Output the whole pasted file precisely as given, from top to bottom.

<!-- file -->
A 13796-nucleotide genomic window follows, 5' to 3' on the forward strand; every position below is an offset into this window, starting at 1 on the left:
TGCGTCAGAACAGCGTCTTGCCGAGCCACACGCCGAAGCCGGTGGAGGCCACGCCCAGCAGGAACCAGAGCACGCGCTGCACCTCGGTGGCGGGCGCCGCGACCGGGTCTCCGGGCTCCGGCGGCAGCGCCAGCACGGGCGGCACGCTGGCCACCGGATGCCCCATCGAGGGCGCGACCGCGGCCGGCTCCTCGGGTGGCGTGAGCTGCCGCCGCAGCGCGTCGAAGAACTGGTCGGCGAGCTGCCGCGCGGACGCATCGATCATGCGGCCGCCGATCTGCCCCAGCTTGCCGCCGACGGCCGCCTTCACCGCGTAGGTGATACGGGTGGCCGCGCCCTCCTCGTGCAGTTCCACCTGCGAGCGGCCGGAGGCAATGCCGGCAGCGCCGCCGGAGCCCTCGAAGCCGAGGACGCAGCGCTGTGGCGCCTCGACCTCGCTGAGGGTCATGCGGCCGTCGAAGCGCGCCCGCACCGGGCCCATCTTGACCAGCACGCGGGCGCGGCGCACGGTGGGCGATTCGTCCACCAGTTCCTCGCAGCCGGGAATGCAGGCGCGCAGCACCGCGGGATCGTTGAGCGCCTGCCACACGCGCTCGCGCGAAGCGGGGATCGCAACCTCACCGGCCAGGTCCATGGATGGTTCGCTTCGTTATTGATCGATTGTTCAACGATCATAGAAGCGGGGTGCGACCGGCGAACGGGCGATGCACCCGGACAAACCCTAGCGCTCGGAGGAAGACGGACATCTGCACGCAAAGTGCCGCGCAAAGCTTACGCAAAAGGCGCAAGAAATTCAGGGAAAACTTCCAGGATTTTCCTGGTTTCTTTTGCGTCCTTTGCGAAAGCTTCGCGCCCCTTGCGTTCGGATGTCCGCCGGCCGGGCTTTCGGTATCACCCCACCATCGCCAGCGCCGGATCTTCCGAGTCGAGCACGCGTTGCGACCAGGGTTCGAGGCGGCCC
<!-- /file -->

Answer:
A 13796-nucleotide genomic window follows, 5' to 3' on the forward strand; every position below is an offset into this window, starting at 1 on the left:
TGCGTCAGAACAGCGTCTTGCCGAGCCACACGCCGAAGCCGGTGGAGGCCACGCCCAGCAGGAACCAGAGCACGCGCTGCACCTCGGTGGCGGGCGCCGCGACCGGGTCTCCGGGCTCCGGCGGCAGCGCCAGCACGGGCGGCACGCTGGCCACCGGATGCCCCATCGAGGGCGCGACCGCGGCCGGCTCCTCGGGTGGCGTGAGCTGCCGCCGCAGCGCGTCGAAGAACTGGTCGGCGAGCTGCCGCGCGGACGCATCGATCATGCGGCCGCCGATCTGCCCCAGCTTGCCGCCGACGGCCGCCTTCACCGCGTAGGTGATACGGGTGGCCGCGCCCTCCTCGTGCAGTTCCACCTGCGAGCGGCCGGAGGCAATGCCGGCAGCGCCGCCGGAGCCCTCGAAGCCGAGGACGCAGCGCTGTGGCGCCTCGACCTCGCTGAGGGTCATGCGGCCGTCGAAGCGCGCCCGCACCGGGCCCATCTTGACCAGCACGCGGGCGCGGCGCACGGTGGGCGATTCGTCCACCAGTTCCTCGCAGCCGGGAATGCAGGCGCGCAGCACCGCGGGATCGTTGAGCGCCTGCCACACGCGCTCGCGCGAAGCGGGGATCGCAACCTCACCGGCCAGGTCCATGGATGGTTCGCTTCGTTATTGATCGATTGTTCAACGATCATAGAAGCGGGGTGCGACCGGCGAACGGGCGATGCACCCGGACAAACCCTAGCGCTCGGAGGAAGACGGACATCTGCACGCAAAGTGCCGCGCAAAGCTTACGCAAAAGGCGCAAGAAATTCAGGGAAAACTTCCAGGATTTTCCTGGTTTCTTTTGCGTCCTTTGCGAAAGCTTCGCGCCCCTTGCGTTCGGATGTCCGCCGGCCGGGCTTTCGGTATCACCCCACCATCGCCAGCGCCGGATCTTCCGAGTCGAGCACGCGTTGCGACCAGGGTTCGAGGCGGCCC